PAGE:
— My God! one does what one can. It is certain that, if the cartridges had been place in a room, instead of in the stairwell, the damage would have been more considerable; but, at heart, we are better lads (sic) than you think. You could even say that we do not want the death of the sinner, but his conversion; that is why, although we have enormous quantities of explosives at our disposal, we only use small amounts.
— So this will continue, then?
— It must. They hunt us; we avenge the innocents who have been unjustly condemned since the business at Montceau-les-Mines and the trial of Lyon, and the victims of the agents provocateurs that have been sent among us. It is the police who taught us to make use of explosives.
“During this whole conversation, Ravachol did not show the least emotion. Remorse is unknown to these fanatics of crime, and it is with a smile on his face that, after leaving me, he went to ask one of the policemen who were pacing up and down on the sidewalk, the shortest way to get to Pere-Lachaise!!!”
[Source: La Gaulois, March 28, 1892, 1; working translation by Shawn P. Wilbur]
check out the awesome class war shit going on in 1913
"anarchist shoots at king of Italy"
"outlaws shoot judge dead on the bench in court"
"convict mutiny at Nebraska jail"
"miners reject terms of peace in coal fields"
All on the same front page.
March, 1921, Spanish Prime Minister Eduardo Dato was gunned down by three Catalan anarchists, Lluís Nicolau, Pere Mateu, and Ramon Casanelles, who were riding a motorcycle. Pictured above is Dato’s car, riddled with bullet holes, in the aftermath of his assassination. Dato was the second Spanish Prime Minister to be slain by anarchists within a decade.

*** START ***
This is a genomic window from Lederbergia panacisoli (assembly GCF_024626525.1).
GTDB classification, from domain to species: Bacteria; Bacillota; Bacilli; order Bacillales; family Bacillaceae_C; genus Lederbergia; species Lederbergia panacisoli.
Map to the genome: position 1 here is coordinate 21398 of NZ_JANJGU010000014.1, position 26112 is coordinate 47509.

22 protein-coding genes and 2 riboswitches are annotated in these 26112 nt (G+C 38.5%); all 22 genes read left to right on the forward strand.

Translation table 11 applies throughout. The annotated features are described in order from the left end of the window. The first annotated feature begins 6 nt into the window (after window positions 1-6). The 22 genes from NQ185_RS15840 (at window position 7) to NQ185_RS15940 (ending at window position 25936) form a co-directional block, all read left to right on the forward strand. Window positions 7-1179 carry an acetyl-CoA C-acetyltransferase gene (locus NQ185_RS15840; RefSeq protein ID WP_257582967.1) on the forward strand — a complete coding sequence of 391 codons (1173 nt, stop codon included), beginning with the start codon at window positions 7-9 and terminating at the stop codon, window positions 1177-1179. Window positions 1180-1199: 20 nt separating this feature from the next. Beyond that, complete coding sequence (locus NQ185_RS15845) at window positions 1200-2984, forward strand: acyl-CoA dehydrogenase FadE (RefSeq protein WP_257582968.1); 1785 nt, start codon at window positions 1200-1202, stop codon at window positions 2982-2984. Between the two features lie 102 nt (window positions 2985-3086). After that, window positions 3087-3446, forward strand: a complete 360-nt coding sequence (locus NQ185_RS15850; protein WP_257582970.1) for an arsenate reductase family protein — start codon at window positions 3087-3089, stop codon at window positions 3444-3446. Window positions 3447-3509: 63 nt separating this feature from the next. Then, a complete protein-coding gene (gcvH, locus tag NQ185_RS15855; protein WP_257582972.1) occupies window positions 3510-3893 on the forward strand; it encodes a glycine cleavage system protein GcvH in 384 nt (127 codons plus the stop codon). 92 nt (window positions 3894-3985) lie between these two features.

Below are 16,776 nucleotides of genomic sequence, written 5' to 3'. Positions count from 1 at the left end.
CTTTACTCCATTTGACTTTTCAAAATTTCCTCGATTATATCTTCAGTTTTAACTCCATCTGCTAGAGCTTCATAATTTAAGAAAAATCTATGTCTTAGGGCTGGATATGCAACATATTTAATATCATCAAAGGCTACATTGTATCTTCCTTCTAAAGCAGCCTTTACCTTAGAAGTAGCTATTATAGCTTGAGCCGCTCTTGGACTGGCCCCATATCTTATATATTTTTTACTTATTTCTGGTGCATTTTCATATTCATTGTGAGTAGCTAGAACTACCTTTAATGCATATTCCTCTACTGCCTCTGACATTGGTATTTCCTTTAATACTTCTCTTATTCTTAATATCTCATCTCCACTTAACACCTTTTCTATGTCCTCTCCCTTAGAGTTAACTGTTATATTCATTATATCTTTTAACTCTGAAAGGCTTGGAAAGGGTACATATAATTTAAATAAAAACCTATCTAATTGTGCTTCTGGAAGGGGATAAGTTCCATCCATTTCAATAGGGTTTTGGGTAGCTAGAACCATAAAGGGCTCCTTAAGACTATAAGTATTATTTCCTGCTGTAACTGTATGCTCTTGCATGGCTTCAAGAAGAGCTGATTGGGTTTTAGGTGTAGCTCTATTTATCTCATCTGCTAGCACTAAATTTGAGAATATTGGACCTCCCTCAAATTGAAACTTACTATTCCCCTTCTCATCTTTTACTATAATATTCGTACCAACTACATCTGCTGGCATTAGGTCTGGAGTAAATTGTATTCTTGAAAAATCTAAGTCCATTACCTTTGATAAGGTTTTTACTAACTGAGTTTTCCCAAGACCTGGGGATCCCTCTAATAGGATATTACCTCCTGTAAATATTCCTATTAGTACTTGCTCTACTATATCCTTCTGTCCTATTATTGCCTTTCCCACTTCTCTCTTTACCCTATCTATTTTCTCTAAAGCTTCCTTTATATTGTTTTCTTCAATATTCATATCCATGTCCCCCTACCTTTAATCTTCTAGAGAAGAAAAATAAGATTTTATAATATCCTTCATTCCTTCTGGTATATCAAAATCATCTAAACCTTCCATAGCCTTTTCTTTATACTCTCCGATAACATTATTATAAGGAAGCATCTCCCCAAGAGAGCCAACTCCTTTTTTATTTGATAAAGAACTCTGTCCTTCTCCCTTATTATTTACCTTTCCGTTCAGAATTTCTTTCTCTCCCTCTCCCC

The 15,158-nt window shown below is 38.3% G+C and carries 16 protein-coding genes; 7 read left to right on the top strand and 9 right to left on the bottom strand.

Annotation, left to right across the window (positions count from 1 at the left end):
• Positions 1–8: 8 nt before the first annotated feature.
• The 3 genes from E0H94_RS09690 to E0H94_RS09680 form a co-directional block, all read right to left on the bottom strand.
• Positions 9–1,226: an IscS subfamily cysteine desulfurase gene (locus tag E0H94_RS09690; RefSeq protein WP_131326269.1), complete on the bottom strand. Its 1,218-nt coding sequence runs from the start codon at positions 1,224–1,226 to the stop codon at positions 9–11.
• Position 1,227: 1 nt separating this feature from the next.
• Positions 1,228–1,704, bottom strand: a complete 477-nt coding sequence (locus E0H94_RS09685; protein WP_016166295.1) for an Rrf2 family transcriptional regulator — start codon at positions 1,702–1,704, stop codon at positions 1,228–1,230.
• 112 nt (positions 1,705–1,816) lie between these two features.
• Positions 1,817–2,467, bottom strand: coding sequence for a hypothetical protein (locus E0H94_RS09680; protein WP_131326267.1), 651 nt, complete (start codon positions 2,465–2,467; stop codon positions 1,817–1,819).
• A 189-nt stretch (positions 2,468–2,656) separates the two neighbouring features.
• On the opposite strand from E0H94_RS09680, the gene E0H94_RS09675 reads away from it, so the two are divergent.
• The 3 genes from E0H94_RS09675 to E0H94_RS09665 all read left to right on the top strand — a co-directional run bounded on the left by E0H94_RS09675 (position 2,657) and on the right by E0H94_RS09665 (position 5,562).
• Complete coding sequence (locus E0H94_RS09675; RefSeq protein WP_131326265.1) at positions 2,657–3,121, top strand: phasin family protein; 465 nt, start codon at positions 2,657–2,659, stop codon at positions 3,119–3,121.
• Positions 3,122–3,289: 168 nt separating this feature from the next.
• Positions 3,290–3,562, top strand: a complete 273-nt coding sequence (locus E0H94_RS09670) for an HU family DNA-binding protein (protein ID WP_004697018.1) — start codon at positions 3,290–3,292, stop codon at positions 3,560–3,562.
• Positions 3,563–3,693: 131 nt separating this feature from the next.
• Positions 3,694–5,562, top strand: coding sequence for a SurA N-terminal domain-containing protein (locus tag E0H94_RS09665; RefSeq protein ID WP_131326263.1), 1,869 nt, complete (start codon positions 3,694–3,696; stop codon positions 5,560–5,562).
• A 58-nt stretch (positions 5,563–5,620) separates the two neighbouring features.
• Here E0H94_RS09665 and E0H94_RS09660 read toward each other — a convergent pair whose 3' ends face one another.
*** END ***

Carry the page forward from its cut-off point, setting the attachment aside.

February 10th, 1916, a high society banquet to honor Archbishop George Mundelein was held in Chicago. Unbeknownst to the 200 some attendees, however, was the ill intent of the chef, Nestor Dondoglio aka “Jean Crones”. A fervent anarchist of the Galleanist persuasion, Dondoglio had poisoned the soup with arsenic. However, in his haste, Dondoglio had added too much poison, inducing his victims to vomit up the mixture and thus killing no one. Though over a hundred diners became violently ill, the Archbishop remained unscathed, having passed on the soup.
"Jean Crones" was able to escape the scene and into hiding. Police later raided his apartment, discovering the would-be assassin’s true identity, Nestor Dondoglio, a German immigrant, as well as a score of carefully prepared poisons (see bottom image) alongside a variety of "anarchist materials".
From hiding, Dondoglio sent taunting letters to the New York Times boasting of his plot, saying “I am sorry that all or not at least 100 got killed for the world would be better without them”. He promised to strike again and laughed at the feeble attempts of the police to find him. He was never caught.
TOP: The University Club kitchen where Dondoglio prepared his soup.
BOTTOM: Investigators search Dondoglio’s apartment.
Sophie Parovskaya (1853-1881)
Participant in the Russian anarchist-nihilst group Narodnaya Volya’s numerous conspiracies to assassinate Tsar Alexander II. On March 1st, 1881, Parvoskaya’s careful planning paid off when co-conspirator Nikolai Rysakov tossed an explosive beneath the Tsar’s carriage. Rysakov’s explosive succeeded only in killing one of the Tsar’s men and wounding others in his entourage, due in part to the armoring of the Tsar’s bulletproof carriage. However, Tsar Alexander II stepped from his protective shell to inspect the damage, whereupon another conspirator, Ignacy Hryniewiecki shouted “It is too early to thank god!” and threw a second explosive. Both Tsar and Hryniewiecki were killed in the blast.
Though Parovskaya was able to escape the scene of the crime, Nikolai Rysakov was arrested and tortured until he gave up the names of his fellow conspirators. On April 3rd, 1881, Parovskaya and four others, including Rysakov, were led to the gallows dressed in black with the word “Tsaricide” on a placards hung around their necks.
Further reading on the life of Sophie Parovskaya: